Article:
The Sunday Supper, October 7, 2018, Raleigh, North Carolina
Gallery Password: aip
Married August 2, 2016 in Summerfield, North Carolina.
July 17, 2011, Greensboro, North Carolina
Password for Gallery: aip
The Theater Art Gallery’s annual fundraiser for summer programs was held on May 4, 2018.
Password for Gallery: Polk
LL Polk House Foundation’s Celebration of North Carolina’s Agricultural Bounty, April 19, 2018 at the Contemporary Art Museum, Raleigh, North Carolina.
Melissa and Charlie at the Greensboro Country Club on Saturday, April 14.
You can log in to the gallery with an email address and the password “Yates”
By Dianne Stone, Published in January in Guilford Woman Magazine
From stay-at-home mom to award-winning photographer and owner of Aesthetic Images Photography (AIP) of Greensboro, Natalie Carter Hyde’s professional rise is a fascinating and inspiring story of what happens when natural talent, serendipity, hard work and opportunity meet.
To meet Natalie Carter Hyde is to love her. Just ask any of her clients. Hyde’s laser focus on delivering the best photographs for her clients, tempered with a natural warmth that is under-girded with palpable strength of character makes her a force to be reckoned with in the photography world.
Whether a new or decade-old client, for a portrait or an event, Hyde is fiercely passionate about each of her “people.” And if you spend any time talking with her about her craft, words like “authenticity,” “discretion,” “love” and “relationship” pepper the conversation. These values, coupled with exceptional talent, have shaped the culture that she and her husband, Jeff Hyde, have worked to establish at Aesthetic Images Photography (AIP) since 2006.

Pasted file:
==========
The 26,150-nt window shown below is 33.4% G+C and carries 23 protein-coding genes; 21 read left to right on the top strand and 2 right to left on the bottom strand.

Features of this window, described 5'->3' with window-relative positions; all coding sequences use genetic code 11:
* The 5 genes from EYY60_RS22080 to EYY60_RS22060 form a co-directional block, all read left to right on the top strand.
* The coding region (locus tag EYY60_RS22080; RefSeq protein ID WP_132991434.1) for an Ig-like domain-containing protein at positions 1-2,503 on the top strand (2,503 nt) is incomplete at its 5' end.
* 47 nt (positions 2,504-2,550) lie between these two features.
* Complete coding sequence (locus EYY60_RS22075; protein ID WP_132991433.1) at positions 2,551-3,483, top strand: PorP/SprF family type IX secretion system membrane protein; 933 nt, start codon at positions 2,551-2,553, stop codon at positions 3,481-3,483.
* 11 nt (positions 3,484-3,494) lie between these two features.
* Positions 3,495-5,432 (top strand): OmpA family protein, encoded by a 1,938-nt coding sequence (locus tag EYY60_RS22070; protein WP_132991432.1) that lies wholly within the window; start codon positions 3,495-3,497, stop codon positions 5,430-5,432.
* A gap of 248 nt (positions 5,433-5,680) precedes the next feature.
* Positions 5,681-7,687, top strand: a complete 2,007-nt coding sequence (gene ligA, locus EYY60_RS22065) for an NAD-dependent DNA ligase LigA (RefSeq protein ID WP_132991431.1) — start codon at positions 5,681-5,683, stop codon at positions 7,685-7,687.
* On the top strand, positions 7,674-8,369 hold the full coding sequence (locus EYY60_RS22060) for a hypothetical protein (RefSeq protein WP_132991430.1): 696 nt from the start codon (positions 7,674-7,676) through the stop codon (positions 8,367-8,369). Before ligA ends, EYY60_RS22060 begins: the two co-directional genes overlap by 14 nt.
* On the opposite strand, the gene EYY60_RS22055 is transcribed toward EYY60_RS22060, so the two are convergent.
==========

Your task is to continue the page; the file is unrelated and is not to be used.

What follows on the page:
With four full-time employees who have been on board for eight or more years and more than 600 weddings under their belt⎯not to mention corporate clients throughout the Southeast⎯AIP is thriving. Their client list includes some of the most recognizable family names and company brands in North Carolina.
As she opens a folder for a wedding she’s preparing for, stacks of loose papers with intimate notes about her client’s family history are visible, representing hours of preparation. “This is what I do. It’s that important to me. I want to know about the table cloth that’s been handed down for generations on the cake table. I want to know about the loud, boisterous uncle who everyone loves. These are the things that represent you in that moment in your life. And that’s what I want to capture.”
“Photography is essentially documenting time and relationships. And today, there are lots of options to do that, from cell phones to plastic cameras and on and on. Cell phones are great for capturing spontaneous moments, but my greatest fear is that people won’t print those photographs and those photographs will be lost forever.”
Is she concerned about cell phone culture impacting their business? Not really. According to Hyde, she believes that it has made people appreciate what AIP does even more. “People come to us when they can’t do it themselves. And we love being the ones entrusted with that responsibility.”
While the details are important to her, her clients’ trust of her is even more precious. “We’re in people’s spaces … we’re in their closets picking out clothes for them. And we’re in their most vulnerable and important moments. That’s why things like discretion, judgment, sensitivity and old-fashioned good manners are critical to the work we do.”
What is her favorite subject? There isn’t one, says Hyde. She says the ideal photograph conveys emotion and movement. Similar to the literature she studied during her college years, “it tells a story; there’s a setting, beginning, climax and a conclusion to every photo shoot.”
Hyde is also a stark advocate for the fundamentals of photography, but not from a legalistic perspective. Hyde believes that “once a photographer has expertise in the basics, it frees them to let their creativity flourish to capture a moment in a way that only they can.”